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482 Pretreatment thrombocytosis and ovarian cancer survival: a meta-analysis
  1. Vasilios Pergialiotis,
  2. Lito Vogiatzi Vokotopoulou,
  3. Dimitrios Efthimios Vlachos,
  4. Michalis Liontos,
  5. Dimitrios Haidopoulos and
  6. Nikolaos Thomakos
  1. National and Kapodistrian University of Athens, Athens, Greece

Abstract

Introduction/Background Thrombocytosis has been associated with cancer progression and decreased survival rates in various forms of cancer. The purpose of this study is to evaluate the impact of pre-treatment thrombocytosis on ovarian cancer survival.

Methodology We searched Medline, Scopus, Clinicaltrials.gov, Cochrane Central Register of Controlled Trials CENTRAL for studies that reported survival outcomes of ovarian cancer patients with pretreatment thrombocytosis and compared them to those of patients with normal platelet counts were considered eligible. The study was registered in PROSPERO prior to its onset (Registration number: CRD42023433037). Statistical meta-analysis was performed with RStudio using the meta function.

Results Fourteen articles were retrieved that included 5,414 ovarian cancer patients. The methodological quality of included studies ranged between moderate and high. Patients with advanced stage disease were more likely to establish pre-treatment thrombocytosis and its presence was associated with lower rates of optimal debulking. Thrombocytosis was also associated with increased odds of ovarian cancer recurrence (HR 2.01, 95% CI 1.34, 3.01) and a higher risk of death from the disease (HR 2.29, 95% CI 1.35, 3.90). The incidence of deep vein thrombosis was comparable in both groups (OR 1.62, 95% CI 0.48, 5.46).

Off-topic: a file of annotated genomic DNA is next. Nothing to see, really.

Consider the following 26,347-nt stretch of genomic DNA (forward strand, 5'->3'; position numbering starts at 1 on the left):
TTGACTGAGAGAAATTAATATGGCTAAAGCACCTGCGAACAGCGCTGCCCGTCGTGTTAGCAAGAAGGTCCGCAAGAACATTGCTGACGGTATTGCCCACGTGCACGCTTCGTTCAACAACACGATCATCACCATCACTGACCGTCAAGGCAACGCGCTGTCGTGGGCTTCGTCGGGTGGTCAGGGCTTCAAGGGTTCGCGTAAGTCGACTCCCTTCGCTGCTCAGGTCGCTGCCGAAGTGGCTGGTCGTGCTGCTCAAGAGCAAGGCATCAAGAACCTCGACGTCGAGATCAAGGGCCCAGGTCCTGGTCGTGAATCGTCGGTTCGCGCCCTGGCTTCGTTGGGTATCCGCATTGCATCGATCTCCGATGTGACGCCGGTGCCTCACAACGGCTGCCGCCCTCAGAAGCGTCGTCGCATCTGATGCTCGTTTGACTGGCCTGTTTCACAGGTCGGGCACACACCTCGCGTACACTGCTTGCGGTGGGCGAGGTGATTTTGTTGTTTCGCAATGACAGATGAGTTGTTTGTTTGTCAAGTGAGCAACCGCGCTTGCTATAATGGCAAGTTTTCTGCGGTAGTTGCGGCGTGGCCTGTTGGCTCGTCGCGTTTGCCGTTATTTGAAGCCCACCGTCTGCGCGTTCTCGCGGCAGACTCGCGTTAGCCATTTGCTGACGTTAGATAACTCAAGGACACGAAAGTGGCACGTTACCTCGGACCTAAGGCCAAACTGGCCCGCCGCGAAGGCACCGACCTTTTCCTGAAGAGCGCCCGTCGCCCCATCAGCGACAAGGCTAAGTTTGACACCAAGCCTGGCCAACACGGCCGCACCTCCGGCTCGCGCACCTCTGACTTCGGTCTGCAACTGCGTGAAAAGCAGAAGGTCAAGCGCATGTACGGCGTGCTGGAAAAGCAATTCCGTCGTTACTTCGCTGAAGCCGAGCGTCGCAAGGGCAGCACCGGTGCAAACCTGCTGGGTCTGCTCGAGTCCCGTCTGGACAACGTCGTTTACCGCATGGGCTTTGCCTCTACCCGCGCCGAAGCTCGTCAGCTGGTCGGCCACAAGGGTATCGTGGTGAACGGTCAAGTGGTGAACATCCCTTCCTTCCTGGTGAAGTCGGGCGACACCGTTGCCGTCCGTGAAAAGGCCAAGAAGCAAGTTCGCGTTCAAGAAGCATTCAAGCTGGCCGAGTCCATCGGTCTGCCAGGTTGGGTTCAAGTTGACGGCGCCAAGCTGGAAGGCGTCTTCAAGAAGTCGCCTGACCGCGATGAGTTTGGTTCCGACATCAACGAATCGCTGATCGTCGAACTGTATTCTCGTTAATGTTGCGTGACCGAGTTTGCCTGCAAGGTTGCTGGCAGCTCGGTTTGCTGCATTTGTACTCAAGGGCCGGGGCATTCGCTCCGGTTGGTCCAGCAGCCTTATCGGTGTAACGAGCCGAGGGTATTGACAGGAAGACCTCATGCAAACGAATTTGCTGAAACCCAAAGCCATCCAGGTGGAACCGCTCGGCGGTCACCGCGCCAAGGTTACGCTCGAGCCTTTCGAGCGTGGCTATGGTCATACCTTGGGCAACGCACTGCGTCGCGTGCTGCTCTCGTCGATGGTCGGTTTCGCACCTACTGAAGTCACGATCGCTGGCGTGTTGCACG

Conclusion Pre-treatment thrombocytosis is associated with increased risk of recurrence and death of ovarian cancer patients. It is a potential sign of advanced stage disease and might be predictive of suboptimal tumor debulking during surgery. Its association with other factors that affect survival, including platinum resistance and response to targeted therapy remains poorly explored, although preliminary data suggest a potential correlation.

Disclosures The authors report no conflicts of interest.

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